Monday, January 16, 2012

Bhangra, gidda at Shaniwarwada

PUNE: If the streets of Pune seemed a bit quiet on Sunday evening, it was only because the entire energy was centred in one place alone - Shaniwarwada. With Punjabi pop icon Jasbir Jassi giving a dazzling performance, it seemed like Punjab had come to Pune.

This powerhouse performer let loose a torrent of Punjabi hits, which set a new precedent for live performances that only a few can hope to match up to. Sunday was the closing day of the Times Pune Festival, and having Jassi perform was, without doubt, a well-fitting finale.

Though the show began at eight in the evening, one could be forgiven for thinking that it was still daylight. Lights flashed all around outshone only by Jassi himself. From the moment the singer took to the stage, all eyes were transfixed on him and him alone.

"The atmosphere is festive tonight. Pune is a cultural hub and Chhatrapati Shivaji Maharaj's land," he said to cheers that resonated beyond the walls of the wada. The singer opened the show with 'Gurbani', a reverential invocation to the almighty.

He then wowed all with some Sufi renditions of poet Bulleh Shah. 'Aao Ni Sayiyon' was a perfect folk song that drew quite a few whistles from the audience. Bulle Shah's 'Tere ishq nachaya-karke thaiya thaiya' transported the audience to a spiritual land far away from the mundane everyday humdrum.

Next up was a flawless rendition of 'Chhap tilak sab cheeni ray mosay naina milaikay'. As the powerful lyrics took hold, music connoisseurs began to sway in delight, becoming one with the music. The divine verse brought all present to one common ground, irrespective of caste or creed.

Jassi's vocal prowess kicked into full gear with 'Mera Peeya Ghar Aaya', warming up the crowd for the night ahead. Its interludes abounded with eclectic play of the harmonium, the guitar and diverse beats of the tabla.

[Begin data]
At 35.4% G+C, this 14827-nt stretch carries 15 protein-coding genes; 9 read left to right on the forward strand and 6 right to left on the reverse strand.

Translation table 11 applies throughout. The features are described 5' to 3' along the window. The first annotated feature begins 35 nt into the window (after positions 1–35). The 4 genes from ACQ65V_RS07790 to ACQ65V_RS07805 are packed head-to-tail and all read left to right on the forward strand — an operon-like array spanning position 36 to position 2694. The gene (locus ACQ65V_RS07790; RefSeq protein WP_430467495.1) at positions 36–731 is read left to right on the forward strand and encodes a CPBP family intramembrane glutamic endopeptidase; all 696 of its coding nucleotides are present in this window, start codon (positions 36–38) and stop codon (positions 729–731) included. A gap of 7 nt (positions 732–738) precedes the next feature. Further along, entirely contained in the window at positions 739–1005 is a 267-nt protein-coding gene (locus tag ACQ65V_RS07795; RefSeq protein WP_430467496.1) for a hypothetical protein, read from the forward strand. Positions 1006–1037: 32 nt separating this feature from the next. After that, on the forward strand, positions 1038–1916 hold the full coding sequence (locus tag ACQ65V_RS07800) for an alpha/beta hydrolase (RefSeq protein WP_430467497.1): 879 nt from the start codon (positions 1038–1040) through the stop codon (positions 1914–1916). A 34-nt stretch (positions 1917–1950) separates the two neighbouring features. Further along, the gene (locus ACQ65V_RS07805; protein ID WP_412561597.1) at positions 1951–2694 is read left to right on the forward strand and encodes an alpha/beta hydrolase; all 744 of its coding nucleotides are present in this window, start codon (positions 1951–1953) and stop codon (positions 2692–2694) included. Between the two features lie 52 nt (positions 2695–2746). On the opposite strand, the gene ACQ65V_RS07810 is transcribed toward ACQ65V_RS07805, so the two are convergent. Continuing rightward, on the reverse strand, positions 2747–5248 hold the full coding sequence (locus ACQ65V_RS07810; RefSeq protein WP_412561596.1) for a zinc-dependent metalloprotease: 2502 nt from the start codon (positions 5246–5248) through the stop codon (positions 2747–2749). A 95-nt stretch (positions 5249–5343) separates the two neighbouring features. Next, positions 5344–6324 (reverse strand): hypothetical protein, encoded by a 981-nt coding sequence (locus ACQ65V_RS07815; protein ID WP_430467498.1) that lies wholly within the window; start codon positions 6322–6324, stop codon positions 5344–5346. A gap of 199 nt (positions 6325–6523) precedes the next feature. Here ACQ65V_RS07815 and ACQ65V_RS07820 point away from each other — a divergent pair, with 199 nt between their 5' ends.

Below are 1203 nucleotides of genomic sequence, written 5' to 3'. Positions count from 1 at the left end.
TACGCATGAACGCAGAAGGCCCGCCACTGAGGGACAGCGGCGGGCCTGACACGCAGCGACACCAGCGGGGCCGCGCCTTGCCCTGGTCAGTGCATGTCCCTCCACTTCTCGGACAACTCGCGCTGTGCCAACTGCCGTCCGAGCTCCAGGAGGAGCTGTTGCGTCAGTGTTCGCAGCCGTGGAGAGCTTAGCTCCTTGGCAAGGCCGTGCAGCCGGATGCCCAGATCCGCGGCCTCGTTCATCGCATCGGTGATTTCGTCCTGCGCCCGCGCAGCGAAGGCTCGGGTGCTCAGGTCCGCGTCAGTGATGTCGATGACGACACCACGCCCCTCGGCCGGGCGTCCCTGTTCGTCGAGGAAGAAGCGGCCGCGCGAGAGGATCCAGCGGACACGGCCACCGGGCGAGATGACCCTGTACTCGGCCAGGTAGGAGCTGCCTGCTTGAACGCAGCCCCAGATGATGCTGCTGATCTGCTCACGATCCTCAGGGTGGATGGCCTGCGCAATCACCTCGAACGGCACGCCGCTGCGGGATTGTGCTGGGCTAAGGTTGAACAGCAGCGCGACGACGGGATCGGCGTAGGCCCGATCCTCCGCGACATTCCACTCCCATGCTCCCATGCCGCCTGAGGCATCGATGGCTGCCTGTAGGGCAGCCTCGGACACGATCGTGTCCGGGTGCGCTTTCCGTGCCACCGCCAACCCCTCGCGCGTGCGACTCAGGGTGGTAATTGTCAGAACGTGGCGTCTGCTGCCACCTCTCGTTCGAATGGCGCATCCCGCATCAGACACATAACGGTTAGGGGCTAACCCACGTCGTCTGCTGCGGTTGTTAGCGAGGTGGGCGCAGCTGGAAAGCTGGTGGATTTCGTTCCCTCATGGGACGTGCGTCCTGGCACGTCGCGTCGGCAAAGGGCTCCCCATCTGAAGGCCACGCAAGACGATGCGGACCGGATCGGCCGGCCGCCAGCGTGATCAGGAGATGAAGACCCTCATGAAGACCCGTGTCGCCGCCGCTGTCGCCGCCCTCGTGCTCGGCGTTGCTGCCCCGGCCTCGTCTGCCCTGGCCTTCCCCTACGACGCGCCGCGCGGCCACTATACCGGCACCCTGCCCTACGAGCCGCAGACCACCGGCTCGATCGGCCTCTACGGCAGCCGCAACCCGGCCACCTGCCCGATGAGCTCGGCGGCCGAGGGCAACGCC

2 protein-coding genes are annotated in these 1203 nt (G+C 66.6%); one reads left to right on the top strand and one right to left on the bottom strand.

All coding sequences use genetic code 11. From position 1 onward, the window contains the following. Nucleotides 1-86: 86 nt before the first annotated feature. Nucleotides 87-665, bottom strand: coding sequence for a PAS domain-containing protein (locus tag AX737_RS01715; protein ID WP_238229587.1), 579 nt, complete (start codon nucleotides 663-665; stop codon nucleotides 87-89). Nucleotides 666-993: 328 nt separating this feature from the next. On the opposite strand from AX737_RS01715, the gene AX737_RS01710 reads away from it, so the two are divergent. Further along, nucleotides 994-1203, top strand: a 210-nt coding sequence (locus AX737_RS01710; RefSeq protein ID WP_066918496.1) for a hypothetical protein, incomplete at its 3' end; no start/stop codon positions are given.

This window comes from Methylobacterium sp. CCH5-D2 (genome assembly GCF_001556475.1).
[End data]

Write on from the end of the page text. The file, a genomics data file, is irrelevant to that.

He soon upped the tempo with the contagious, 'Teri Chadti Jawaani', sending his patrons into a 'bhangra' and 'gidda' frenzy. Jassi was fast for he skillfully moved into 'Ek Punjaban', and then conjured the Punjabi version of 'Naggada naggada'. The way he switched gears from one song to another upped the excitement quotient of the show.

"I will now sing an old song of mine, 'Channo'. Send me your dancing photos on Facebook, before they ban the social networking site in India," he joked before launching into the peppy number. It was a fast but mellifluous number replete with resounding beats of the dhol and powerful vocals transporting the audience to the by-lanes of Punjab. The song was a mischievous allusion to a girl's transition into youth. Its upbeat pulse, interspersed with an infallible musical arrangement, was greeted with cheers that refused to die down.

"The energy that he portrays is infectious. I have never seen so many people at a concert dancing like this. Jassi, along with his band, seems invincible. The variety he induced within a single concert is amazing. He took us on a pan-India ride playing tunes from different states, which in fact, was the show-stealer," said a member of the audience.

Soon the place lit up with unrestrained vigor of 'Koka tera koka', another foot-tapping composition. "Authentic flavours of Punjab have come alive here in Maharashtra. This gig has proved that music has no boundaries. This has been a truly mesmerising performance," said Dilraj Kaur.

'Kudi Kudi', an explosive number straight from the 'gullies' of Punjab, had many jumping into the air and dancing with joy. Spectators cheered their hearts out and tapped their feet like there was no tomorrow.

Jassi's version of 'Gur Naal Ishq Mitha' came afloat almost effortlessly. It was a sight to behold and music to immerse into. The singer delivered this number remarkably well. Its rhythm seemed more enhanced and sonorous than the original. In short, this wasn't a melody to just sway with. It was a powerful anthem that left the audience awe-struck.

"There were traditional Punjabi musical instruments on stage - dhol, tumbi, sarangi, sapera, supp, and chimta - all complimenting the diverse mix of popular Bollywood compositions, Punjabi pop and folk numbers Jassi churned out. It was like being in Punjab. The numbers Jassi belted out, the mesmerising sound of the instruments and the nip in the air all added up to make me feel like I was back in Punjab. I am exhilarated to be here tonight," said Bawanpreet Kaur, a member of the audience.



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